“The government of India and AICTE are committed to supporting startups and creating a startup culture and ecosystem,” said AICTE chairman Anil Sahasrabudhe. “India is developing into one of the largest startup systems in the world. Our emphasis has been on supporting women entrepreneurs and startups. We are confident that this engagement will go a long way to creating new avenues of growth, better collaboration, jobs for youth and developing a strong entrepreneurial culture in India.”
Training city planners for India’s Smart Cities Mission
The Prime Minister’s trip to India also cemented the Canada-India Smart Cities Centre of Excellence for Capacity Building (CI-SCECB) project, which will tap into Carleton’s expertise in areas such as wastewater treatment, urban infrastructure and municipal governance to train Indian city planners.
India is in the midst of a massive US$15 billion Smart Cities Mission to upgrade and modernize civic infrastructure in 100 cities and 500 smaller towns, but the project faces significant challenges in areas such as institutional capacity for planning and design, governance, and the legal expertise needed to negotiate complex contracts.
Through the CI-SCECB, Carleton’s CICE will offer training programs in Ottawa for Indian planners and designers. These programs will leverage the university’s existing capacity and networks of researchers associated with several different Carleton units, including the Centre for Urban Research and Education (CURE), the Carleton Urban Research Lab (C-URL) and Global Water Institute (GWI), as well as Mohamed Ibnkahla, who holds the NSERC/Cisco Senior Industrial Research Chair in Sensor Networks for the Internet of Things.
India’s Smart Cities Mission represents a significant opportunity for Canadian companies and institutions, which can help with and benefit from both economic and social development. But a lack of capacity in India creates risks, which the CI-SCECB intends to alleviate by training 150 urban planners over the next three years and building platforms and tools for smart city planning, with support from at least 50 Canadian graduate and undergraduate students.
Female entrepreneurs a focus for PM Trudeau
“Canada and India share a special bond, and are linked by tremendous people-to-people connections,” Trudeau said in a release before departing for India.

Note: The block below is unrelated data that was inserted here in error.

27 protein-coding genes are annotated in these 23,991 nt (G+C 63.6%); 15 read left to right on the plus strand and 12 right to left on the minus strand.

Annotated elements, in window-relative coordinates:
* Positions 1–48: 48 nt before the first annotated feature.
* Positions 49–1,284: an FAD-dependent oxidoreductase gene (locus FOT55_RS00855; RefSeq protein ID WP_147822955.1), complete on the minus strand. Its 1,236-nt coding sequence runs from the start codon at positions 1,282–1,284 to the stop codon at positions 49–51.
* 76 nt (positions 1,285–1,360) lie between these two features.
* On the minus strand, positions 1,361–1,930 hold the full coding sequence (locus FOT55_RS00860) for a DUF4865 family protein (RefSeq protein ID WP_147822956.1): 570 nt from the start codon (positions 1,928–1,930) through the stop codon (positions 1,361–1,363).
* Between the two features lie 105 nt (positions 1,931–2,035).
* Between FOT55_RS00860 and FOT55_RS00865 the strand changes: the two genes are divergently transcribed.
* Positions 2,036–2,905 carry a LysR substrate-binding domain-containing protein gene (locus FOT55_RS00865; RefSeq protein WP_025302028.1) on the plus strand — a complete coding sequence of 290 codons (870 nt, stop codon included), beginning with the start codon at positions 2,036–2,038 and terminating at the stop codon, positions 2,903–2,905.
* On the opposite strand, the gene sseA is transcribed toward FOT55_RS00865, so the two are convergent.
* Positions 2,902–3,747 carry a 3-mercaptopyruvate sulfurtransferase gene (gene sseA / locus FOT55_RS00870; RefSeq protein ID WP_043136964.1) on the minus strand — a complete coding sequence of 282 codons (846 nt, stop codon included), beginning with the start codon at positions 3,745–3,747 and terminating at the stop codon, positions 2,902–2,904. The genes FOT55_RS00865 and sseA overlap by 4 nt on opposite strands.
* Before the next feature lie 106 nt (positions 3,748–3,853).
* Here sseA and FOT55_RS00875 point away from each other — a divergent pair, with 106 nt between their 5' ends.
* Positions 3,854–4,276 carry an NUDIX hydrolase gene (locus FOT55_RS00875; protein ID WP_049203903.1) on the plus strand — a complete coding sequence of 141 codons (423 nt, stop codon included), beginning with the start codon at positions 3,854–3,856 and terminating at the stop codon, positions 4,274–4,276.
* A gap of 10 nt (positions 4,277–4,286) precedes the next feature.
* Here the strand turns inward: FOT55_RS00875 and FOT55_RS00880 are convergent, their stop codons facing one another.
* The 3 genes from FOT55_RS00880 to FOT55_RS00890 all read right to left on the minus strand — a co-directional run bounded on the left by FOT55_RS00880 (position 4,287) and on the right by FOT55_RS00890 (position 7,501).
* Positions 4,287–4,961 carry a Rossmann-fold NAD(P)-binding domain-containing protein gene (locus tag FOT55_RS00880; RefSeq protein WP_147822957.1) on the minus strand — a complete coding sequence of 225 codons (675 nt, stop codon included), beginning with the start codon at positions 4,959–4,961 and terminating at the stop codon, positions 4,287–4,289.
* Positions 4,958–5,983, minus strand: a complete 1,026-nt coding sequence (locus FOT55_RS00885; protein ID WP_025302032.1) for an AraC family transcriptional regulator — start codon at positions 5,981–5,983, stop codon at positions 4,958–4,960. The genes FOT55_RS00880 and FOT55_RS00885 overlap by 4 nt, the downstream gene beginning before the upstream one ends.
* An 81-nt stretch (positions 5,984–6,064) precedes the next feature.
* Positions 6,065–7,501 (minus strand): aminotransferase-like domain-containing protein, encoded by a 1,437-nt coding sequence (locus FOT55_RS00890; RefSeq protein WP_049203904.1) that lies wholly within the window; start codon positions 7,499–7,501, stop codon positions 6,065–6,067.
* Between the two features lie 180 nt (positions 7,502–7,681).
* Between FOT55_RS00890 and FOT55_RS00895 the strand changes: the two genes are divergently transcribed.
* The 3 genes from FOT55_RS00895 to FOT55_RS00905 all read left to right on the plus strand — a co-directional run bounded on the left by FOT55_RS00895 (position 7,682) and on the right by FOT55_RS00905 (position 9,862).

“The more than one million Canadians of Indian origin make the relationship between our two countries a truly special one. I look forward to … further strengthening the Canada-India friendship.”
While in Mumbai, Trudeau participated in a women’s leadership roundtable and met with a number of business executives to discuss how Canadians and Indians can benefit from new opportunities to cooperate in the global economy and promote women’s economic empowerment.
According to the federal government, India is the fastest growing major economy in the world and a priority market for Canada. Two-way merchandise trade between the two countries was worth $8 billion in 2016, and bilateral trade in services reached $2.1 billion that year, a 1.9 per cent increase from 2015.
Canada is also a leading education destination for Indian students, and India is the second largest source of international students for Canada’s universities, colleges and schools. Roughly 124,000 Indian students had a valid Canadian study permit in 2017, an increase of more than 60 per cent compared to 2016.
Establishing stronger connections to India is also a priority for Carleton and the eight-year-old CICE, which is at the forefront of the university’s efforts to enhance its international reach.
The CIAP program is the biggest initiative undertaken by the CICE, and Carleton intends to pursue similar projects with partners in Africa and Brazil.